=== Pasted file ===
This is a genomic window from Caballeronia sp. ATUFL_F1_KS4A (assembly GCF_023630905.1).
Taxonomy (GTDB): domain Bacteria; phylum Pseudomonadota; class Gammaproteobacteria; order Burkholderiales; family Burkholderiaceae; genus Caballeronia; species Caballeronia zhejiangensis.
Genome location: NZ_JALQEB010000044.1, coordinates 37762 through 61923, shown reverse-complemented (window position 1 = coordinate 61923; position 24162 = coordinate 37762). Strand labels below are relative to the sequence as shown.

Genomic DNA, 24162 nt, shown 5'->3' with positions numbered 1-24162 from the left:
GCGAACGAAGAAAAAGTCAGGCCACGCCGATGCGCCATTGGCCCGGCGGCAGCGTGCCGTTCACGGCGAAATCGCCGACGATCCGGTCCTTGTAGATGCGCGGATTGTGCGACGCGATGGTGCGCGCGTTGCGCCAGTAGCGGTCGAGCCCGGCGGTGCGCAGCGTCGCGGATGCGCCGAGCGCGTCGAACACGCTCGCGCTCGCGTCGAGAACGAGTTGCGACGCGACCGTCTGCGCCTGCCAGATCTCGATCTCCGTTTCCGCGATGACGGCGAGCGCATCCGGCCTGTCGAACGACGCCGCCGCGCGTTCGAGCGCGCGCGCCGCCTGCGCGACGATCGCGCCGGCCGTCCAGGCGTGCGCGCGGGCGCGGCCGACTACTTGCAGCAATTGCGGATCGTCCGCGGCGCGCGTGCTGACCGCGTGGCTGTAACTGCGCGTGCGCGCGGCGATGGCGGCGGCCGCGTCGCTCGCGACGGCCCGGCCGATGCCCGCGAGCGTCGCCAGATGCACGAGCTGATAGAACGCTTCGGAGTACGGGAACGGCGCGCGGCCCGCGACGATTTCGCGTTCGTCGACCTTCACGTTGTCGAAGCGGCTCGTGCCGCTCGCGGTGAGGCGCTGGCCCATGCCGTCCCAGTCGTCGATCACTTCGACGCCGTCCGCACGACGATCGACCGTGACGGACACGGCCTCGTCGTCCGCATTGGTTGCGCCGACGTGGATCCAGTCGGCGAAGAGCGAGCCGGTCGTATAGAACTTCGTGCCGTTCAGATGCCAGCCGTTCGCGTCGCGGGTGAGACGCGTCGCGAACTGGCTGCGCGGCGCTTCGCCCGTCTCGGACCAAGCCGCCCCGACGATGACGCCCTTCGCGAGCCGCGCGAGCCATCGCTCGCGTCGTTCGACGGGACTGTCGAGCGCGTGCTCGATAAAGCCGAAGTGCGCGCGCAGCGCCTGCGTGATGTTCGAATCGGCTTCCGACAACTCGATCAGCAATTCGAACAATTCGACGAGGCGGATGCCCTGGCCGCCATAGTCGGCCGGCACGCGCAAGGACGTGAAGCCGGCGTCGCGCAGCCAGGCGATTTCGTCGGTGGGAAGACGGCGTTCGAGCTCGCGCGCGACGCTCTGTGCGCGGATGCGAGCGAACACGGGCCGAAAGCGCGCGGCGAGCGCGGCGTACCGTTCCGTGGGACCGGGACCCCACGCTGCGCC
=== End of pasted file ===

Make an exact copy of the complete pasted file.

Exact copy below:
This is a genomic window from Caballeronia sp. ATUFL_F1_KS4A (assembly GCF_023630905.1).
Taxonomy (GTDB): domain Bacteria; phylum Pseudomonadota; class Gammaproteobacteria; order Burkholderiales; family Burkholderiaceae; genus Caballeronia; species Caballeronia zhejiangensis.
Genome location: NZ_JALQEB010000044.1, coordinates 37762 through 61923, shown reverse-complemented (window position 1 = coordinate 61923; position 24162 = coordinate 37762). Strand labels below are relative to the sequence as shown.

Genomic DNA, 24162 nt, shown 5'->3' with positions numbered 1-24162 from the left:
GCGAACGAAGAAAAAGTCAGGCCACGCCGATGCGCCATTGGCCCGGCGGCAGCGTGCCGTTCACGGCGAAATCGCCGACGATCCGGTCCTTGTAGATGCGCGGATTGTGCGACGCGATGGTGCGCGCGTTGCGCCAGTAGCGGTCGAGCCCGGCGGTGCGCAGCGTCGCGGATGCGCCGAGCGCGTCGAACACGCTCGCGCTCGCGTCGAGAACGAGTTGCGACGCGACCGTCTGCGCCTGCCAGATCTCGATCTCCGTTTCCGCGATGACGGCGAGCGCATCCGGCCTGTCGAACGACGCCGCCGCGCGTTCGAGCGCGCGCGCCGCCTGCGCGACGATCGCGCCGGCCGTCCAGGCGTGCGCGCGGGCGCGGCCGACTACTTGCAGCAATTGCGGATCGTCCGCGGCGCGCGTGCTGACCGCGTGGCTGTAACTGCGCGTGCGCGCGGCGATGGCGGCGGCCGCGTCGCTCGCGACGGCCCGGCCGATGCCCGCGAGCGTCGCCAGATGCACGAGCTGATAGAACGCTTCGGAGTACGGGAACGGCGCGCGGCCCGCGACGATTTCGCGTTCGTCGACCTTCACGTTGTCGAAGCGGCTCGTGCCGCTCGCGGTGAGGCGCTGGCCCATGCCGTCCCAGTCGTCGATCACTTCGACGCCGTCCGCACGACGATCGACCGTGACGGACACGGCCTCGTCGTCCGCATTGGTTGCGCCGACGTGGATCCAGTCGGCGAAGAGCGAGCCGGTCGTATAGAACTTCGTGCCGTTCAGATGCCAGCCGTTCGCGTCGCGGGTGAGACGCGTCGCGAACTGGCTGCGCGGCGCTTCGCCCGTCTCGGACCAAGCCGCCCCGACGATGACGCCCTTCGCGAGCCGCGCGAGCCATCGCTCGCGTCGTTCGACGGGACTGTCGAGCGCGTGCTCGATAAAGCCGAAGTGCGCGCGCAGCGCCTGCGTGATGTTCGAATCGGCTTCCGACAACTCGATCAGCAATTCGAACAATTCGACGAGGCGGATGCCCTGGCCGCCATAGTCGGCCGGCACGCGCAAGGACGTGAAGCCGGCGTCGCGCAGCCAGGCGATTTCGTCGGTGGGAAGACGGCGTTCGAGCTCGCGCGCGACGCTCTGTGCGCGGATGCGAGCGAACACGGGCCGAAAGCGCGCGGCGAGCGCGGCGTACCGTTCCGTGGGACCGGGACCCCACGCTGCGCC